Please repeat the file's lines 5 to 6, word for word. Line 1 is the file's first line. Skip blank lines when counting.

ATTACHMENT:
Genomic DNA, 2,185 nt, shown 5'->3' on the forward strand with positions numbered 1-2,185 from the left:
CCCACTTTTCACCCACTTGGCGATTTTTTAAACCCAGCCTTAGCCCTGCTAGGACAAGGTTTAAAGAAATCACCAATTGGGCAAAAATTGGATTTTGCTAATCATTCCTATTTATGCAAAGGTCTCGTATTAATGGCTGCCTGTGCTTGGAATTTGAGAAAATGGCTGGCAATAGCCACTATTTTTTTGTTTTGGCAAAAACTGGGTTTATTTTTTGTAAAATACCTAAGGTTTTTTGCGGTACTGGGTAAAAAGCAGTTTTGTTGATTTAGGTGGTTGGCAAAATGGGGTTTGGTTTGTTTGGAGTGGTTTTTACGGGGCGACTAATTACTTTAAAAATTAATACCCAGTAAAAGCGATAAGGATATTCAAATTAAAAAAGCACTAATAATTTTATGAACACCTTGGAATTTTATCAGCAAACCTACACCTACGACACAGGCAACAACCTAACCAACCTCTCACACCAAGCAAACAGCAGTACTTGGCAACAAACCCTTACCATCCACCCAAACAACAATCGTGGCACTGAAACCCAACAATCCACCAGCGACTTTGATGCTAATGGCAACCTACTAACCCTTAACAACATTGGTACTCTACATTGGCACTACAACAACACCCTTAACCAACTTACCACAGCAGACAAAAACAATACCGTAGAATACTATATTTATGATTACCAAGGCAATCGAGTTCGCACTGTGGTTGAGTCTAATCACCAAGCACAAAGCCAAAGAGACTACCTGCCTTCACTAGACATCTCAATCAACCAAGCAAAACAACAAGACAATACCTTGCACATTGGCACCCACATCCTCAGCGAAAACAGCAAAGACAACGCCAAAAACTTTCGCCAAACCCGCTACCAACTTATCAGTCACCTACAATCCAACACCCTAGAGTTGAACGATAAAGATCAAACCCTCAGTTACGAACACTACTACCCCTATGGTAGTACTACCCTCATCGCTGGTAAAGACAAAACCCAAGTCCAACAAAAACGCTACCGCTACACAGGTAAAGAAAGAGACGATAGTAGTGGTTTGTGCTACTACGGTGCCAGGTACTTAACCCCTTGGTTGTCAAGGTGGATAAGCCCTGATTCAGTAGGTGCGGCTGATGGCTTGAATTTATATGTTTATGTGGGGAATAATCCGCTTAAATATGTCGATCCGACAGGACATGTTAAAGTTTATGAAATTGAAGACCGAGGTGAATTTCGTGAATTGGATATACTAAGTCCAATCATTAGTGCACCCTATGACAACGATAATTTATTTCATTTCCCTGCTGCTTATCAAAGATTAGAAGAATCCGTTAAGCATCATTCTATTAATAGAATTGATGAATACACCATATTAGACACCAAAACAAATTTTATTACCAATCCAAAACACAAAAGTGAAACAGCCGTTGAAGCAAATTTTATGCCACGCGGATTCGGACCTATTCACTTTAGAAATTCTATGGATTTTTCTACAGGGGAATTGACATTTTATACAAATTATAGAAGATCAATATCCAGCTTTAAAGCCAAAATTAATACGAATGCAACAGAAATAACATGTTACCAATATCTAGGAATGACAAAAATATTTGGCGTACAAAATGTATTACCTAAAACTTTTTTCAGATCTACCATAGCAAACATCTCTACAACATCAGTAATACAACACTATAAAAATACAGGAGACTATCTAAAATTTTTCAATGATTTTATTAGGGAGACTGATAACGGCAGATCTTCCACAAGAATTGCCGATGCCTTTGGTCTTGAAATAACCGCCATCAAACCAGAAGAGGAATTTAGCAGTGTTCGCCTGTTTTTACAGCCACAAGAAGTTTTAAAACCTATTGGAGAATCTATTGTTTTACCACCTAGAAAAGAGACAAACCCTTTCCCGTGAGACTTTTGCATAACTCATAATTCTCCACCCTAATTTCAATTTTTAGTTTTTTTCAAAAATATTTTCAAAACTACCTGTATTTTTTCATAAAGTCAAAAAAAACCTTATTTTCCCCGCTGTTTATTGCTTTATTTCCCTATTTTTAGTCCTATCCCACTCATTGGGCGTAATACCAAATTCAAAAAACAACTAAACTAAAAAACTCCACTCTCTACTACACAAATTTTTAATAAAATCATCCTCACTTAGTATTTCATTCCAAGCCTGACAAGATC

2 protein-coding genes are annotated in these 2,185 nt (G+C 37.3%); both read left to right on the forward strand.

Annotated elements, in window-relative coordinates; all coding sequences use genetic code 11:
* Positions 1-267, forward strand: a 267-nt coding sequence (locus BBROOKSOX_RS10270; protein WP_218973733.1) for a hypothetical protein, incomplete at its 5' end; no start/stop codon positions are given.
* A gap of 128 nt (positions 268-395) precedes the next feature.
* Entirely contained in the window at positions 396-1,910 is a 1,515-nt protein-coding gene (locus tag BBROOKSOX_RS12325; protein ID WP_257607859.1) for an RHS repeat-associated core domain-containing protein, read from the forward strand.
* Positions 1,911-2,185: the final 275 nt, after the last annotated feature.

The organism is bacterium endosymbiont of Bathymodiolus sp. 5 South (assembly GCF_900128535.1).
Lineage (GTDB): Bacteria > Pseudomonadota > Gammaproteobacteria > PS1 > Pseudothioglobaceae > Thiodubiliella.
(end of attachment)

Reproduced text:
* Positions 1-267, forward strand: a 267-nt coding sequence (locus BBROOKSOX_RS10270; protein WP_218973733.1) for a hypothetical protein, incomplete at its 5' end; no start/stop codon positions are given.
* A gap of 128 nt (positions 268-395) precedes the next feature.